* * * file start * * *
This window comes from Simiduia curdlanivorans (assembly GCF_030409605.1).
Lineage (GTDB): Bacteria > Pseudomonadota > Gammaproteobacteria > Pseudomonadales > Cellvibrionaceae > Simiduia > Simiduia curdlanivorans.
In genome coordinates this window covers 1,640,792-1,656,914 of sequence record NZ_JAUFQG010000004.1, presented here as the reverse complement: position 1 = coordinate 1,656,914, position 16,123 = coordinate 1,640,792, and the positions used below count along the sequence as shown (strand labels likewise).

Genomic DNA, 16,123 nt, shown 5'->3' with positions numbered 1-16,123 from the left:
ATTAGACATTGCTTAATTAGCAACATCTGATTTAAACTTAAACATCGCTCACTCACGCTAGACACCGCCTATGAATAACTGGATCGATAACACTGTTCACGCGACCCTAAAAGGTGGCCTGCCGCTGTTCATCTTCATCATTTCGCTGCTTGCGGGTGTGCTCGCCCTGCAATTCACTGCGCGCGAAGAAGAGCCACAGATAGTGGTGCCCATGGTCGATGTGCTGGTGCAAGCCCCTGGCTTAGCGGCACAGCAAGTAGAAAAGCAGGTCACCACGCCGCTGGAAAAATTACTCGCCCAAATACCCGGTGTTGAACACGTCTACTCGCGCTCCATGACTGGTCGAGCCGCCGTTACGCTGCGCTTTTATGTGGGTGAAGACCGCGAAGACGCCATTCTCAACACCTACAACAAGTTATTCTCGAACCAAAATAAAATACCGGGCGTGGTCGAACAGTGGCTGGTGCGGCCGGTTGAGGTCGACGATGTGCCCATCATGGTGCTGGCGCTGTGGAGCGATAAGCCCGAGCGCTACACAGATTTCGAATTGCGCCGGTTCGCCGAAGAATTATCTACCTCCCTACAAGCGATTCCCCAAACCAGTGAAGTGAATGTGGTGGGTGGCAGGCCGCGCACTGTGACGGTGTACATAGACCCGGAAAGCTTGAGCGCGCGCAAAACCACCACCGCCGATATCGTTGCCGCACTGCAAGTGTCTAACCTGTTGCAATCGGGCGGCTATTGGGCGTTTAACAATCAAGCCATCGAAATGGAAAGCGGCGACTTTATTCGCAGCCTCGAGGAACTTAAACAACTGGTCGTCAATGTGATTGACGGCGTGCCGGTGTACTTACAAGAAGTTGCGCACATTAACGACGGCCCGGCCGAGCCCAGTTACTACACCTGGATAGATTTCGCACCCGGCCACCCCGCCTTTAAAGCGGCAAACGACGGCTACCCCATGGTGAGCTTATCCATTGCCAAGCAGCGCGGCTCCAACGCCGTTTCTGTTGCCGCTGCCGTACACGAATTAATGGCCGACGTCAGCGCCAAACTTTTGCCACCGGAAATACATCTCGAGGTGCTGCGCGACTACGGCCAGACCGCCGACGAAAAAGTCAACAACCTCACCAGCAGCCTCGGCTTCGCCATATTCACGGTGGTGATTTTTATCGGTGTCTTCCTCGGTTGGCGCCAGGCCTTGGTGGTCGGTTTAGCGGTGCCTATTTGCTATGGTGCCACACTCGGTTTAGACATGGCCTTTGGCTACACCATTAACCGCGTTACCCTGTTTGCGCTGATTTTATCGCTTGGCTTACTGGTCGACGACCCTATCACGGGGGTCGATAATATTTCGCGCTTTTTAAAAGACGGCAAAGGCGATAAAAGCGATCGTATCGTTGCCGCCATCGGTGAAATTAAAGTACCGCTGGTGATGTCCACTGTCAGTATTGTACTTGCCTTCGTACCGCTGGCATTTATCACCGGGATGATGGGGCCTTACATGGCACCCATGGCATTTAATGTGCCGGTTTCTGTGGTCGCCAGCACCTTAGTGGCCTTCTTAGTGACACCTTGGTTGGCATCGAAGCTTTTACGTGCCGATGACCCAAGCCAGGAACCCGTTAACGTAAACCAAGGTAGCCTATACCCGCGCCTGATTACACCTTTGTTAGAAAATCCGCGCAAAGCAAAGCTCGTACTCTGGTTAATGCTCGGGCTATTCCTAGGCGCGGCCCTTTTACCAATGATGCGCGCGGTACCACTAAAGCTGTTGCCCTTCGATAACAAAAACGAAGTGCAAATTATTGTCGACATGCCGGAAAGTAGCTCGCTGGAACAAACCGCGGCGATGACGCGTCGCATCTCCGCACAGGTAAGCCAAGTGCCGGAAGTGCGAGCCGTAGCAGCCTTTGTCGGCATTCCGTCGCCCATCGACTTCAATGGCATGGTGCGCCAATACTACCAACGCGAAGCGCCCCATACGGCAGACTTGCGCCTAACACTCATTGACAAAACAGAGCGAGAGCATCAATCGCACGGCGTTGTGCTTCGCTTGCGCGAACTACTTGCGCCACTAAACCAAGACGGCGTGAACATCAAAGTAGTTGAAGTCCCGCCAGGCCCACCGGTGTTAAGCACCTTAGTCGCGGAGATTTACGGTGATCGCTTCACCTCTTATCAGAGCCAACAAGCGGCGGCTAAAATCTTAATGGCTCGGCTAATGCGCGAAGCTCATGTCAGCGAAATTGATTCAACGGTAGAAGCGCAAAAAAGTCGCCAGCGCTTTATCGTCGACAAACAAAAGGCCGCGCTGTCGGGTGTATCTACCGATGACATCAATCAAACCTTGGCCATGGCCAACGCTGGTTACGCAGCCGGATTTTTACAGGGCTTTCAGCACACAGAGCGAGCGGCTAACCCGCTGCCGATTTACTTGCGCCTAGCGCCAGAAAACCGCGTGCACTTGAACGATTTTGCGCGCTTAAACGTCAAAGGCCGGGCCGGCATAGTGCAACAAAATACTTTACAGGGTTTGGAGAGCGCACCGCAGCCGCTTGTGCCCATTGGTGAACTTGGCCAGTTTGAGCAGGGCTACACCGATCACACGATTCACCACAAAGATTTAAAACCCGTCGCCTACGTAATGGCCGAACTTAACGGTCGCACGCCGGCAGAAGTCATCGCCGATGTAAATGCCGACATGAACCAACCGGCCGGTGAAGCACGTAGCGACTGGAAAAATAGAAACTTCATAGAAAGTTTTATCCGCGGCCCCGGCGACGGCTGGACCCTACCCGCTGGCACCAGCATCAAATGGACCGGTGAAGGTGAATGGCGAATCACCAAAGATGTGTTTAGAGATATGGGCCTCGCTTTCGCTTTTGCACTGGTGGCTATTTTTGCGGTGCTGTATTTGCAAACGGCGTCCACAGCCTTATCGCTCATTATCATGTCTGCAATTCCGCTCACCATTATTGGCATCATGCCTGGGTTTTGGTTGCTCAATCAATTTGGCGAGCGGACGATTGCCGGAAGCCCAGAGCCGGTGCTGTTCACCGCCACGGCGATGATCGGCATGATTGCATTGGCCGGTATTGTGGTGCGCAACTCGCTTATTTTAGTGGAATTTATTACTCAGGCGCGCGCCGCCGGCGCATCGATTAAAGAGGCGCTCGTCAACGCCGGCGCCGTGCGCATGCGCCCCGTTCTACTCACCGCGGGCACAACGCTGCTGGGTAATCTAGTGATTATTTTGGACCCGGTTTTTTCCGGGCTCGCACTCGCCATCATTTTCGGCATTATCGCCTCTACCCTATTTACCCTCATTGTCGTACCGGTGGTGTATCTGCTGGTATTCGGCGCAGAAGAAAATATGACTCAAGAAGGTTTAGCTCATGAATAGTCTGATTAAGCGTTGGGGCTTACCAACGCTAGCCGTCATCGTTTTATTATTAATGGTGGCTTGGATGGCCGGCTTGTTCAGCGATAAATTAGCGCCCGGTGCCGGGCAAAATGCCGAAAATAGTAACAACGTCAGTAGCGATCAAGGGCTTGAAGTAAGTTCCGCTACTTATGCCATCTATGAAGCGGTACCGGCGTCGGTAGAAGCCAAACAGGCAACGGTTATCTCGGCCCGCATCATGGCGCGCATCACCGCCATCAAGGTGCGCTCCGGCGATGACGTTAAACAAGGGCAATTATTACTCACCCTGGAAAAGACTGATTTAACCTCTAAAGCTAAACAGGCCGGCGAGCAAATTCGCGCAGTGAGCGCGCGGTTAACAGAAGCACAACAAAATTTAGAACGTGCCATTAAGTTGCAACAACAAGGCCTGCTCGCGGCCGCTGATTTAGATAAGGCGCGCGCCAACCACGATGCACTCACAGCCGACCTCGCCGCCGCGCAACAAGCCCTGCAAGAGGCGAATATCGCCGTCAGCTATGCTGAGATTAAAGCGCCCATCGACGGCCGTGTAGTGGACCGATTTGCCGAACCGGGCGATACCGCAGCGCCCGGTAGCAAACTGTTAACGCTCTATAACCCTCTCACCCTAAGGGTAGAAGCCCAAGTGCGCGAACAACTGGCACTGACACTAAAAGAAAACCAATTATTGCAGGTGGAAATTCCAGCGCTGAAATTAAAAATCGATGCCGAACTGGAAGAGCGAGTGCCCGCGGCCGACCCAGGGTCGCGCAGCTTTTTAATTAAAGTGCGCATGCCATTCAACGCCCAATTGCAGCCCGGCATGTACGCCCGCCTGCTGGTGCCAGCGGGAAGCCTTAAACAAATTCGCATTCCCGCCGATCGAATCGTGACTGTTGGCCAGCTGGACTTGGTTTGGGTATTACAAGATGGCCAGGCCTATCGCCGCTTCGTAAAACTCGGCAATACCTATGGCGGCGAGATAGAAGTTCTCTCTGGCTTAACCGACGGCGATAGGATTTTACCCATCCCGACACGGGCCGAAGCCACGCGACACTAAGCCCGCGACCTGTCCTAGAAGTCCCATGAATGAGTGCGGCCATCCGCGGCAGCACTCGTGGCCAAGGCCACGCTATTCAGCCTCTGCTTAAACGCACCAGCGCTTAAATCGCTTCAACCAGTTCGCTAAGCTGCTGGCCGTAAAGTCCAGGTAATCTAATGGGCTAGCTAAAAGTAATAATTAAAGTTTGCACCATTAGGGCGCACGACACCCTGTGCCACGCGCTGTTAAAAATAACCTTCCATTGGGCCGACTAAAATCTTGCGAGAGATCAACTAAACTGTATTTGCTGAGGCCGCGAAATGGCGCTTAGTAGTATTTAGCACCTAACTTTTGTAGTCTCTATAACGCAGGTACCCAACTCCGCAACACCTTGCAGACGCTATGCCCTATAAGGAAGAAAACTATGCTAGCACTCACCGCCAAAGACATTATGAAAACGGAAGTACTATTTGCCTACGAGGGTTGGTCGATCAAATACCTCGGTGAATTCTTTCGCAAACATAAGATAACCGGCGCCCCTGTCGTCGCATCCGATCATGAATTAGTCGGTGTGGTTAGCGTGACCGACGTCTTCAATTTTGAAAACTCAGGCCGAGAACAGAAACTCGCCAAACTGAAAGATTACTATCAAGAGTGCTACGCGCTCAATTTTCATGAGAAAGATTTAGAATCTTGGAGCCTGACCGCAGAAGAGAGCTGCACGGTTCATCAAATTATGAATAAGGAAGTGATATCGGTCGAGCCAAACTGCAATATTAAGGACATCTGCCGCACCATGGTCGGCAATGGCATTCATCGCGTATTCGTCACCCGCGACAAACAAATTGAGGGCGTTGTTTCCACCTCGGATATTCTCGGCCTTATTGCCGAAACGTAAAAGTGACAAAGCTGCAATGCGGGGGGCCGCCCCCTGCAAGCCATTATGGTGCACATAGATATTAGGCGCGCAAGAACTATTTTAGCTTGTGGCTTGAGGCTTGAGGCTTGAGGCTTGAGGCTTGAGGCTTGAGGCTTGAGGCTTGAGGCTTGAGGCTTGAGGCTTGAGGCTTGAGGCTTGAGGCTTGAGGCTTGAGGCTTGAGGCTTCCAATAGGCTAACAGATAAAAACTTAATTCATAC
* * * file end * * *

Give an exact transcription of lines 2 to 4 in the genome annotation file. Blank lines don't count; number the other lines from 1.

Lineage (GTDB): Bacteria > Pseudomonadota > Gammaproteobacteria > Pseudomonadales > Cellvibrionaceae > Simiduia > Simiduia curdlanivorans.
In genome coordinates this window covers 1,640,792-1,656,914 of sequence record NZ_JAUFQG010000004.1, presented here as the reverse complement: position 1 = coordinate 1,656,914, position 16,123 = coordinate 1,640,792, and the positions used below count along the sequence as shown (strand labels likewise).

Genomic DNA, 16,123 nt, shown 5'->3' with positions numbered 1-16,123 from the left: